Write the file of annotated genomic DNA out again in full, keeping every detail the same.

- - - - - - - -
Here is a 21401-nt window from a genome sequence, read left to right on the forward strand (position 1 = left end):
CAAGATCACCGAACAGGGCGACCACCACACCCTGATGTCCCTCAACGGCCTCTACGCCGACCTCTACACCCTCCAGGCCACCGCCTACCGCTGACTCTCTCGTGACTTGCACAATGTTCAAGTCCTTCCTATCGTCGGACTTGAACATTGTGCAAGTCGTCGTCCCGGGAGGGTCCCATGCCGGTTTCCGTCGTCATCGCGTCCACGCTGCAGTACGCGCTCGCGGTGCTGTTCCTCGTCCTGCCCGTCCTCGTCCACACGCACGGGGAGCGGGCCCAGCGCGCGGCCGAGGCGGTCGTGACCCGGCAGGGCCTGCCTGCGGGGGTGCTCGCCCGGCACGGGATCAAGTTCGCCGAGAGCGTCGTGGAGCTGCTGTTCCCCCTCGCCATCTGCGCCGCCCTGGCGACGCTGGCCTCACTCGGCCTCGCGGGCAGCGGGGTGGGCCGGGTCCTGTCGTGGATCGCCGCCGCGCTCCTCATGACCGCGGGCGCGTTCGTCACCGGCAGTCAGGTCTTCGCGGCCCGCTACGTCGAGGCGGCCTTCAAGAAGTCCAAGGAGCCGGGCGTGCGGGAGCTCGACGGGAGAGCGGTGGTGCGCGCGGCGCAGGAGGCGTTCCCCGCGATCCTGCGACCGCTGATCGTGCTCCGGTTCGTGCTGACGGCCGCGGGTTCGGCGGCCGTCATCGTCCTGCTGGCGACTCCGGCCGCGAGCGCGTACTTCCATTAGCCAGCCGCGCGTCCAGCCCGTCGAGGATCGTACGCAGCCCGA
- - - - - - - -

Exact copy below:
Here is a 21401-nt window from a genome sequence, read left to right on the forward strand (position 1 = left end):
CAAGATCACCGAACAGGGCGACCACCACACCCTGATGTCCCTCAACGGCCTCTACGCCGACCTCTACACCCTCCAGGCCACCGCCTACCGCTGACTCTCTCGTGACTTGCACAATGTTCAAGTCCTTCCTATCGTCGGACTTGAACATTGTGCAAGTCGTCGTCCCGGGAGGGTCCCATGCCGGTTTCCGTCGTCATCGCGTCCACGCTGCAGTACGCGCTCGCGGTGCTGTTCCTCGTCCTGCCCGTCCTCGTCCACACGCACGGGGAGCGGGCCCAGCGCGCGGCCGAGGCGGTCGTGACCCGGCAGGGCCTGCCTGCGGGGGTGCTCGCCCGGCACGGGATCAAGTTCGCCGAGAGCGTCGTGGAGCTGCTGTTCCCCCTCGCCATCTGCGCCGCCCTGGCGACGCTGGCCTCACTCGGCCTCGCGGGCAGCGGGGTGGGCCGGGTCCTGTCGTGGATCGCCGCCGCGCTCCTCATGACCGCGGGCGCGTTCGTCACCGGCAGTCAGGTCTTCGCGGCCCGCTACGTCGAGGCGGCCTTCAAGAAGTCCAAGGAGCCGGGCGTGCGGGAGCTCGACGGGAGAGCGGTGGTGCGCGCGGCGCAGGAGGCGTTCCCCGCGATCCTGCGACCGCTGATCGTGCTCCGGTTCGTGCTGACGGCCGCGGGTTCGGCGGCCGTCATCGTCCTGCTGGCGACTCCGGCCGCGAGCGCGTACTTCCATTAGCCAGCCGCGCGTCCAGCCCGTCGAGGATCGTACGCAGCCCGA